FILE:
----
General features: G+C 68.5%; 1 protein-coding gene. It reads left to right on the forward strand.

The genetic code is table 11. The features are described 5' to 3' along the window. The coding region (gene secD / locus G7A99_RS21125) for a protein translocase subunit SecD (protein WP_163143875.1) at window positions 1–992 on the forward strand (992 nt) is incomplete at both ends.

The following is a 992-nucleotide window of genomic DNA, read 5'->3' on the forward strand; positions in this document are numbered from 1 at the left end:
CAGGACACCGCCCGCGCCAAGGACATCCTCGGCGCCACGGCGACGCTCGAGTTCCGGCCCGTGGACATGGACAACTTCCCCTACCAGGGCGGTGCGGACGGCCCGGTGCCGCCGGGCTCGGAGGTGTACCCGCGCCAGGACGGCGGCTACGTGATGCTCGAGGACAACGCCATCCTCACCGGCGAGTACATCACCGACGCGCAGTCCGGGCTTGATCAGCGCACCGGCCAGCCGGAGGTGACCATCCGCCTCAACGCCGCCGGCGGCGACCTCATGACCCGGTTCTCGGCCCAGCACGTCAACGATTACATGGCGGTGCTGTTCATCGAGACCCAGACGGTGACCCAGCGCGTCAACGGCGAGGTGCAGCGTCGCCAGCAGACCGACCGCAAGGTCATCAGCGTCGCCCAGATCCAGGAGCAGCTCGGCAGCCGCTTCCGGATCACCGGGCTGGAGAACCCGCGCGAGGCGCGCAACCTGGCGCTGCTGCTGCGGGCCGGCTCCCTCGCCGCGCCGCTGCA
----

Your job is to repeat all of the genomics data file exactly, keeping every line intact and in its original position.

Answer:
General features: G+C 68.5%; 1 protein-coding gene. It reads left to right on the forward strand.

The genetic code is table 11. The features are described 5' to 3' along the window. The coding region (gene secD / locus G7A99_RS21125) for a protein translocase subunit SecD (protein WP_163143875.1) at window positions 1–992 on the forward strand (992 nt) is incomplete at both ends.

The following is a 992-nucleotide window of genomic DNA, read 5'->3' on the forward strand; positions in this document are numbered from 1 at the left end:
CAGGACACCGCCCGCGCCAAGGACATCCTCGGCGCCACGGCGACGCTCGAGTTCCGGCCCGTGGACATGGACAACTTCCCCTACCAGGGCGGTGCGGACGGCCCGGTGCCGCCGGGCTCGGAGGTGTACCCGCGCCAGGACGGCGGCTACGTGATGCTCGAGGACAACGCCATCCTCACCGGCGAGTACATCACCGACGCGCAGTCCGGGCTTGATCAGCGCACCGGCCAGCCGGAGGTGACCATCCGCCTCAACGCCGCCGGCGGCGACCTCATGACCCGGTTCTCGGCCCAGCACGTCAACGATTACATGGCGGTGCTGTTCATCGAGACCCAGACGGTGACCCAGCGCGTCAACGGCGAGGTGCAGCGTCGCCAGCAGACCGACCGCAAGGTCATCAGCGTCGCCCAGATCCAGGAGCAGCTCGGCAGCCGCTTCCGGATCACCGGGCTGGAGAACCCGCGCGAGGCGCGCAACCTGGCGCTGCTGCTGCGGGCCGGCTCCCTCGCCGCGCCGCTGCA